Learn how the company grew from a small job shop to a prospering specialty decorator serving elementary, junior high, and high schools.
By Lori Leaman
The film-output room is equipped with two OYO thermal imaging systems. All pertinent information, such as ink type, screen size, and where the order falls in the print cycle is determined and logged by an employee in the film room. The artwork then goes to a second proofing station, where an employee confirms that the instructions tallied throughout the artwork's history are correct. After confirmation, the artwork goes to the screen room (Figure 2), where it is exposed onto screens.
The screen room also features a 40-ft-long CCI automatic screen cleaning system that handles ink-cleaning, dehazing, and drying (Figure 3). "It made a huge difference because we turn over 500-600 screens per day," Phil Gandy explains.
Gandy Ink's production department features six M&R automatic garment presses, including three Sportsman models, one Challenger, and two Gauntlets, as well as a Chameleon manual press (Figure 4). The area also is equipped with M&R gas dryers. Gandy Ink typically uses its Sportsman presses for printing onto white shirts or jobs that require only one flash. The bigger presses, such as the Gauntlets, are used for jobs that call for multiple flashes.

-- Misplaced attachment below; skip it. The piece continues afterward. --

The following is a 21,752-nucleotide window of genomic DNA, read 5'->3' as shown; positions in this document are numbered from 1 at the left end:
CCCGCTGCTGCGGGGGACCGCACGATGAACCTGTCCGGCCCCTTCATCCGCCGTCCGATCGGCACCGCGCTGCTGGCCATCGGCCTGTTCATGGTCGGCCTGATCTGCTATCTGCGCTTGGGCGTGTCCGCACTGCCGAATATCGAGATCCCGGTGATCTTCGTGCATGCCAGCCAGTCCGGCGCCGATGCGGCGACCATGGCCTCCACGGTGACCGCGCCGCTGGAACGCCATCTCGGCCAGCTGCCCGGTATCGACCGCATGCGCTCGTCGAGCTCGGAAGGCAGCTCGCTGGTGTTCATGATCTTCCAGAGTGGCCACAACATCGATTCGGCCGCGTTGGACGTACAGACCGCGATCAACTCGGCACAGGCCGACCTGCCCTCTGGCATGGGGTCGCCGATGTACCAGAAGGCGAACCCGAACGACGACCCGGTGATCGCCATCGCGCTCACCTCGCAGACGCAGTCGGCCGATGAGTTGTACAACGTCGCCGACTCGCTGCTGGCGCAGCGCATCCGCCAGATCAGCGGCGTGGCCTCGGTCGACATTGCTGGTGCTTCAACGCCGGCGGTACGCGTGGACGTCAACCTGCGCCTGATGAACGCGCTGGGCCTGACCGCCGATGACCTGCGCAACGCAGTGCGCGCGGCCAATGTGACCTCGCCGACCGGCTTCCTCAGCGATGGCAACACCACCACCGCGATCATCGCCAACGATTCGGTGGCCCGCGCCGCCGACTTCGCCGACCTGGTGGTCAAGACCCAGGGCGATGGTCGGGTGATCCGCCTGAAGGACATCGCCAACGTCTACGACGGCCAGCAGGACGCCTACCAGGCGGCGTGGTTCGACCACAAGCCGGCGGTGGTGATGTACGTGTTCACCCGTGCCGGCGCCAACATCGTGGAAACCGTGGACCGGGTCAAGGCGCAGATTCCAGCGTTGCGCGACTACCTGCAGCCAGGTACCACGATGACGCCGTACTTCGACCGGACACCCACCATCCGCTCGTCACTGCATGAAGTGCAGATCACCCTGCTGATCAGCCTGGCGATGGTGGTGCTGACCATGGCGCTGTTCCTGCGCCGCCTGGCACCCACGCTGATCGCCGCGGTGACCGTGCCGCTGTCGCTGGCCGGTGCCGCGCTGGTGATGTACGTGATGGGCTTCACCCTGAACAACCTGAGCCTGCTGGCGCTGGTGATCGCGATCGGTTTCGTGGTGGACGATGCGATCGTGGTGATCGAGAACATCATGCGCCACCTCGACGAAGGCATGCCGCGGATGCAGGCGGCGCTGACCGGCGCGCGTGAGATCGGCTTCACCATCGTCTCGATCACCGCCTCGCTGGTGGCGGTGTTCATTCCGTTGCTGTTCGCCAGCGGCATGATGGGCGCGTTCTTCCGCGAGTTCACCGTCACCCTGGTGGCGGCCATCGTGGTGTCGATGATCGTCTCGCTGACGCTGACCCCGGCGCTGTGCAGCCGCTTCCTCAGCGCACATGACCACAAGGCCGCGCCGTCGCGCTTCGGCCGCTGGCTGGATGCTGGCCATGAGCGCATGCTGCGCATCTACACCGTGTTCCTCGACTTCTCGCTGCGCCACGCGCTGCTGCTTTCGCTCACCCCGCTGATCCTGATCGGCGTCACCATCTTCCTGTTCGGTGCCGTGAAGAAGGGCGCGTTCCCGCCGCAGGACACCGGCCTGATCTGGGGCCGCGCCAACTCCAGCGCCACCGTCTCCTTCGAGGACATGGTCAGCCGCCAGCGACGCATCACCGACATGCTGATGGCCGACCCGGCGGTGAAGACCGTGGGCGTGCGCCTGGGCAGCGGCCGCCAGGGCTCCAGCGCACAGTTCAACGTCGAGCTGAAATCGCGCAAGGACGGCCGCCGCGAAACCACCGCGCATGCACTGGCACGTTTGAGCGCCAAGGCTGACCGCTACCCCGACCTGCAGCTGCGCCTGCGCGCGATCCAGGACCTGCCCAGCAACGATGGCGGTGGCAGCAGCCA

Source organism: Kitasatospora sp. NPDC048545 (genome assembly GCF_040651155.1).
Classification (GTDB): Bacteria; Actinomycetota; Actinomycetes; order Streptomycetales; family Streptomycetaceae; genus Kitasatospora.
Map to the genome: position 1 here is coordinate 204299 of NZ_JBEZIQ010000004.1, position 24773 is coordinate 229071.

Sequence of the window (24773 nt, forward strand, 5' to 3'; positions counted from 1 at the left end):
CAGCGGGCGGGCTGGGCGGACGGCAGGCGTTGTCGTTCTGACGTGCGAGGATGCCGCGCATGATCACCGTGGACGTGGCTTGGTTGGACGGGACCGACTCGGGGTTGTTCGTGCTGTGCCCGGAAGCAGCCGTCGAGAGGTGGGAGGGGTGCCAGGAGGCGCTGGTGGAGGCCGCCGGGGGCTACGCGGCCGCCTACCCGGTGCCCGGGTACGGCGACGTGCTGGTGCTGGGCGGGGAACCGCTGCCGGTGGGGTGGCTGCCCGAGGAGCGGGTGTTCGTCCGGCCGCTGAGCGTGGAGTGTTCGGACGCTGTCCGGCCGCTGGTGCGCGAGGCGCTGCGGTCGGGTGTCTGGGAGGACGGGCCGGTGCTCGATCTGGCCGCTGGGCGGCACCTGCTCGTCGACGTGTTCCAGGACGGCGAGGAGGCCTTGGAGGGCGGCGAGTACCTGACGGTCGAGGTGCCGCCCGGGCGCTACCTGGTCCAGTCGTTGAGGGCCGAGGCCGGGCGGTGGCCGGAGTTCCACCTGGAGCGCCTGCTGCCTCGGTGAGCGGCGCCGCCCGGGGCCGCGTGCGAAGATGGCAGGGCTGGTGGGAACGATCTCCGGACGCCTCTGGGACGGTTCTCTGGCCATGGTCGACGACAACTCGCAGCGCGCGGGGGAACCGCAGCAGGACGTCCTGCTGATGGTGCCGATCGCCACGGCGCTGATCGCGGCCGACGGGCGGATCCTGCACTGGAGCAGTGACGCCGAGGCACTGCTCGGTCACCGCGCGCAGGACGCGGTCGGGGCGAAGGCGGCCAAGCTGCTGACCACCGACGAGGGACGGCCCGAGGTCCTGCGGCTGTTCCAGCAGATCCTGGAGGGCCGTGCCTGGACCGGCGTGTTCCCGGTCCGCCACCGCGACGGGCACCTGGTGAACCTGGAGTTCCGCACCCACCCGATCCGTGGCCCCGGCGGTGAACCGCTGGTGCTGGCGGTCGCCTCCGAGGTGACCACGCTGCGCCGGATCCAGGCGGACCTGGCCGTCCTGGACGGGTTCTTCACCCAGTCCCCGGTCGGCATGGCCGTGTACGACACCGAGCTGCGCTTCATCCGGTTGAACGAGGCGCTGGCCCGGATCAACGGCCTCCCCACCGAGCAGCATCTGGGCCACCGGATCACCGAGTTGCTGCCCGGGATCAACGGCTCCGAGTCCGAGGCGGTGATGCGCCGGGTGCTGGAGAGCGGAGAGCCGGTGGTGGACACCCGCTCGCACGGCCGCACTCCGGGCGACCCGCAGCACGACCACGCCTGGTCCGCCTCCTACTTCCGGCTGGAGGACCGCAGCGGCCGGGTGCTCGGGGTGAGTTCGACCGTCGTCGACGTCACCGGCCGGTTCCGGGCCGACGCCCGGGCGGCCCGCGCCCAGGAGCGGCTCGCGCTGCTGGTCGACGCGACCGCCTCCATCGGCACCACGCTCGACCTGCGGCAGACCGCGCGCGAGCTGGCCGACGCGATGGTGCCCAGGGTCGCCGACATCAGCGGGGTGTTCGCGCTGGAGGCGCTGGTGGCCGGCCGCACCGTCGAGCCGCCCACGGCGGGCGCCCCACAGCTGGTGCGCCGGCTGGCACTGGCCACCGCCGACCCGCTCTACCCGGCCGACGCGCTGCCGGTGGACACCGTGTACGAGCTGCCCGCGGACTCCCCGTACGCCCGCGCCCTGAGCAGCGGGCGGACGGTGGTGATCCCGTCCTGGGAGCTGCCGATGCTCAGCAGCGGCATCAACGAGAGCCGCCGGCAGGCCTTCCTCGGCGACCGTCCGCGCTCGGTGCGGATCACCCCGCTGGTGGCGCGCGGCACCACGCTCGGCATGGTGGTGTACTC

The finishing department is where employees apply felt numbers to the backs of shirts intended for sports teams. The staff uses a SummaGraphics plotter equipped with Adobe Illustrator software to complete this task.
Gandy Ink's quality-assurance (QA) department is a critical area. QA employees not only inspect finished garments, but they're also stationed throughout various departments in the company, verifying that the entire process, from order entry to packing, is of the highest quality (Figure 5).
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